Establishing Paternity in Indiana – The Process
According to the Indiana Department of Child Services, establishing paternity simply means establishing who is the legal father of a child. Fatherhood is presumed if a man and his wife were legally married when the child was born. If a child is born after a man and a woman end their marriage, fatherhood is still presumed if the child was born no more than 300 days after the dissolution took place. In all other cases, a court order or a paternity affidavit is required.
The Paternity Affidavit
A paternity affidavit allows a man and a woman to affirm, under “penalty of perjury,” that the man is the biological father of the child. It can be completed at the hospital within 72 hours of the child’s birth, or at the health department at any time thereafter, so long as the child has not yet been emancipated.
Indiana Putative Father Registration
If a child is born to an unwed mother in Indiana and a woman does not (or is not willing) to sign an affidavit attesting to the identity of the baby’s father, it is important for the father to protect his legal rights against the baby’s adoption without his consent through what is known as Putative Father Registration. Through this registration, putative fathers (those claiming to be the biological father of a child) are notified if a petition for adoption is filed; thereby protecting the father from having his baby adopted without his consent.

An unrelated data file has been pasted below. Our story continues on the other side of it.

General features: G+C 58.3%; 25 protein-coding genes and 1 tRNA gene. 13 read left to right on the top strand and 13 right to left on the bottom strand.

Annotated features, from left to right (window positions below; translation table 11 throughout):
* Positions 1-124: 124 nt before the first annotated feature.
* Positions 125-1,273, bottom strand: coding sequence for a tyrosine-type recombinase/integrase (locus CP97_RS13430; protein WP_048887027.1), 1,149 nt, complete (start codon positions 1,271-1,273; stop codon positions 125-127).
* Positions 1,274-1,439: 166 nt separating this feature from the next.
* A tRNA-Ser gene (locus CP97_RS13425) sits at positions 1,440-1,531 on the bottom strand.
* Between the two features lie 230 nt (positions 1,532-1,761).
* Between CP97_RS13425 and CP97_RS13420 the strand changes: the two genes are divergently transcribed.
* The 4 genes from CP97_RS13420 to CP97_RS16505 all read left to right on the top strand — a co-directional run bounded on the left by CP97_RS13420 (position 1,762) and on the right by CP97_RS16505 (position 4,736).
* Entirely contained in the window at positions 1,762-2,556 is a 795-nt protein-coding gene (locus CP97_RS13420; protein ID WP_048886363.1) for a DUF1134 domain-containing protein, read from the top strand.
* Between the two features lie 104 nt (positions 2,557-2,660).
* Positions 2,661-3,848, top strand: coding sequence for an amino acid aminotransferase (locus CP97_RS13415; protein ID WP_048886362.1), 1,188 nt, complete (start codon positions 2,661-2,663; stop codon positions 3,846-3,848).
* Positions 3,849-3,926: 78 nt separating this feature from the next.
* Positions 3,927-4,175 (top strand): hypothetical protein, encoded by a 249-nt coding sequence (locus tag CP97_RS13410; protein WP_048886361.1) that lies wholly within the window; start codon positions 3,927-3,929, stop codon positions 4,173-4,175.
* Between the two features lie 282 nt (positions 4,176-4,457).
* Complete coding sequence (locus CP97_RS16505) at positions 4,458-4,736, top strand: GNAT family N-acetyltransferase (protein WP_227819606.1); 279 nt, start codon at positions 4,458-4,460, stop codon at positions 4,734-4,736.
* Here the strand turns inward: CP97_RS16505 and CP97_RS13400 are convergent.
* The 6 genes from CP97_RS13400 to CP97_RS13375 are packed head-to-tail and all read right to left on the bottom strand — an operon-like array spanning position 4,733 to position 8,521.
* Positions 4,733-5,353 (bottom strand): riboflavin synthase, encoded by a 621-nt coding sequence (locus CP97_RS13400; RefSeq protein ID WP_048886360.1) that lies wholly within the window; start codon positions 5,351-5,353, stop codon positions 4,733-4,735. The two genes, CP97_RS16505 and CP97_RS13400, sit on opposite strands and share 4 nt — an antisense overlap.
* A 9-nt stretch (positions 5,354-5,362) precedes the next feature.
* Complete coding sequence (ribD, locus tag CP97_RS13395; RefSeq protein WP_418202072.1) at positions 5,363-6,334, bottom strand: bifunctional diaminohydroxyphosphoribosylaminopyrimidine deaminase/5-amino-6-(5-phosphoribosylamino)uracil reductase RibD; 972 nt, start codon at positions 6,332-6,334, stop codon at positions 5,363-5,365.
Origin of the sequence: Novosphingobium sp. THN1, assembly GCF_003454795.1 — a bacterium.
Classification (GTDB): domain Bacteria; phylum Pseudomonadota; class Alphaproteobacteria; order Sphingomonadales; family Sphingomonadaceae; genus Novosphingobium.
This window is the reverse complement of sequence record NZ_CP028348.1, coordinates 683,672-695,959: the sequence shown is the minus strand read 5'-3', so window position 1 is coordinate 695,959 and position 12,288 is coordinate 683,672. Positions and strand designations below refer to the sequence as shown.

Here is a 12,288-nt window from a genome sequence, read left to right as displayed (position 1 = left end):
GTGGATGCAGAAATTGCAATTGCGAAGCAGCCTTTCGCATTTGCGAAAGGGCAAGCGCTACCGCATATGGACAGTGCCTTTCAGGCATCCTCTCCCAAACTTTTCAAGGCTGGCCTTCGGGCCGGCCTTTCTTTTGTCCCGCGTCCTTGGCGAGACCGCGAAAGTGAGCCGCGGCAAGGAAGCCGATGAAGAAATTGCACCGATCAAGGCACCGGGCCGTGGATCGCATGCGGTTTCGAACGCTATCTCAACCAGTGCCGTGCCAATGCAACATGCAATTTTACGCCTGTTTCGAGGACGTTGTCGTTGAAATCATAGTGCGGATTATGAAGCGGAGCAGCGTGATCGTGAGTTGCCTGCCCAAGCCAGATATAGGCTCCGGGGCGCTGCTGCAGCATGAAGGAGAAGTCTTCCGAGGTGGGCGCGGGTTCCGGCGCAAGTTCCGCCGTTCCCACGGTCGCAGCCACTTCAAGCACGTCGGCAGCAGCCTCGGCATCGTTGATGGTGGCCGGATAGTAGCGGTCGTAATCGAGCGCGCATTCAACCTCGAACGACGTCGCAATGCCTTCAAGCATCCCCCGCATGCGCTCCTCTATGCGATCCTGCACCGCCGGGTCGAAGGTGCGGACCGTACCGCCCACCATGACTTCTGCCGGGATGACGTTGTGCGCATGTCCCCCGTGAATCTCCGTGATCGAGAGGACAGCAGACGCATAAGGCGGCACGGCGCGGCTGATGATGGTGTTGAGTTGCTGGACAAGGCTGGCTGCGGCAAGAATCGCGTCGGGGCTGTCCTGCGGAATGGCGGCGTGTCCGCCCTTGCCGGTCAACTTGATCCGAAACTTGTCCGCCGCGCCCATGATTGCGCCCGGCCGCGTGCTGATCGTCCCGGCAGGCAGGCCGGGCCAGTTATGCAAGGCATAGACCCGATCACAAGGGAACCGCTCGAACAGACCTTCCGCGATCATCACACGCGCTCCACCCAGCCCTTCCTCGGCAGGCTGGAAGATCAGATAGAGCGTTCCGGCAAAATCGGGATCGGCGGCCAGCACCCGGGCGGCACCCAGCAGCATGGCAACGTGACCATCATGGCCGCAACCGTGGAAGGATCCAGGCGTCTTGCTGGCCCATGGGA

Putative Father Registration is only a means for fathers to protect their rights in the event that an adoption is started without their knowledge or consent; registration does not confer upon the father any specific legal rights over the child (paternity is still required in order to establish full legal rights for fathers where fatherhood is not otherwise presumed).
For the current Indiana Putative Father Registry form please click here.
Seeking a Court Order for Paternity
A man or the child’s mother may each petition the court for a hearing to determine paternity, and the court will then hold a hearing. The court may determine that genetic testing is required: if so, the court may refrain from making a decision until the tests are returned.
How We Help
We are available to represent both men and women in paternity matters. We understand that paternity involves important rights, obligations, parenting time, and, if paternity is established, commitment. Please call our firm if you are in need of paternity representation.